What are some software certifications I could get that organizations would strongly desire their HR Professionals have?
What are some software packages you would recommend that may help stand out within the HR job market? I’m currently enrolled in Python Institute, Tableau Desktop and Alteryx Designer Core eLearning platforms to hopefully earn certifications in each by this July. Any additional online resources may also help.
A career in engineering can offer several fantastic job perks including high levels of job satisfaction, financial security, and an excellent job outlook. Engineering is also an extremely diverse and evolving field that provides a wide range of exciting job roles. Skilled engineers are in high demand and can choose to specialize in many fields including civil engineering, electrical engineering, and computer engineering, to name a few. For those reasons, increasing numbers of students are choosing to study engineering with the hopes of joining this dynamic field.
If you’re considering pursuing a career in engineering, then here are eight tips to help you become a successful engineer.
1. Explore different engineering sectors
As mentioned, engineering is a hugely diverse industry with a massive variety of job roles available. Many students choose to study a particular type of engineering, and complete formal training in that field. Alternatively, you can study a general engineering course and then specialize in a particular niche later on. It is essential that you explore the different engineering sectors in detail, and find an area that will suit your skillset and interests. Pursing a career that you are passionate about will give you a sense of value, and help you achieve high levels of job satisfaction. You can learn about the various fields of engineering by referring to career advice websites and reading articles and blogs online.
Here are some of the most popular engineering jobs to consider:
“My company is going remote because of COVID. How do I transition our culture over?”
We’re Only Human — Episode 97
In today’s episode, Ben takes three audience questions:
- How do we move to a remote work culture?
- What payroll technology works for a smaller organization?
- How do I leave a toxic workplace?
We are trying out this Q&A series and would love to hear your feedback! Let us know if you enjoy it or if you want to ask your own question. Just send it to email@example.com or record a short voice question anonymously at https://upstarthr.com/question
Quote for today’s episode by Kahlil Gibran:
Work is love made visible. And if you cannot work with love but only with distaste, it is better that you should leave your work and sit at the gate of the temple and take alms of those who work with joy. For if you bake bread with indifference, you bake a bitter bread that feeds but half man’s hunger. And if you grudge the crushing of the grapes, your grudge distils a poison in the wine. And if you sing though as angels, and love not the singing, you muffle man’s ears to the voices of the day and the voices of the night.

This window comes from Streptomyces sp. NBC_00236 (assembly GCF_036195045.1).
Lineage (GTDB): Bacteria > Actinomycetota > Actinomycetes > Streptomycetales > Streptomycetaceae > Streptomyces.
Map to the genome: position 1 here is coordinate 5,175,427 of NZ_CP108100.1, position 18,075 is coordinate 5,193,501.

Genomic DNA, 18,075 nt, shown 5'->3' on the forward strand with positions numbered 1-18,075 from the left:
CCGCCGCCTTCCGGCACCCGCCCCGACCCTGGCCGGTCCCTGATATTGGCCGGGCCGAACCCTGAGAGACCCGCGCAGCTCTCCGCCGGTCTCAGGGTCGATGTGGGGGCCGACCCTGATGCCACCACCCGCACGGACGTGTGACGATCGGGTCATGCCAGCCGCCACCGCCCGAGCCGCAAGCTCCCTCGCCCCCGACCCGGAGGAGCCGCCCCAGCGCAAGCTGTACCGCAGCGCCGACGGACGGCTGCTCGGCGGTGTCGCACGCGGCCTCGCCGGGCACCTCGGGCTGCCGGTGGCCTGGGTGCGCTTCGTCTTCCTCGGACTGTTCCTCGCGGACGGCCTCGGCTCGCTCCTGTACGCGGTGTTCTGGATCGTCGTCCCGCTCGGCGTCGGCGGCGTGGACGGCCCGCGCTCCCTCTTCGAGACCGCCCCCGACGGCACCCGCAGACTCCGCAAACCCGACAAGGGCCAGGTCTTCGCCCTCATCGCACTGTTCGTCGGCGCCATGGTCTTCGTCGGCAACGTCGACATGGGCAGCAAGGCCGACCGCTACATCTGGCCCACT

“I think you can’t make the mistake of designing an optimal, or academically perfect HR operating model in a vacuum. It really must be aligned with your fundamental business strategy and the overall operating model.” Lauren Duprey, Takeda Pharmaceuticals
This is the first in a fascinating new series of episodes where we interview talent and HR leaders from a select set of IBM Talent and Transformation clients about their innovative practices and approaches.
We’re Only Human — Episode 96
What does it take to change the fundamental model for how HR operates in a business? In the case of Takeda, it took considerable time to settle on an approach that balanced global governance and accountability with localized, agile decision-making. The rollout of this HR transformation began in February of 2020.
Yes, right as COVID was beginning to hit.
Some would say that’s the worst time, but in hindsight it might have also turned out to be the best. In the turmoil that followed globally, Takeda’s HR team was set up to respond to business needs, adapt to change, and deliver service in a tailored and agile manner.
In today’s discussion, Ben talks with Lauren Duprey and Dominique Brewer about the firm’s shift in operating models, deep focus on equity and inclusion, and more. This session is a master class on how to design an HR model that enables the talent team to support the critical objectives of the business.
To learn more about IBM Talent Transformation Services:
To see the work Takeda is doing and understand more about the firm, visit takedajobs.com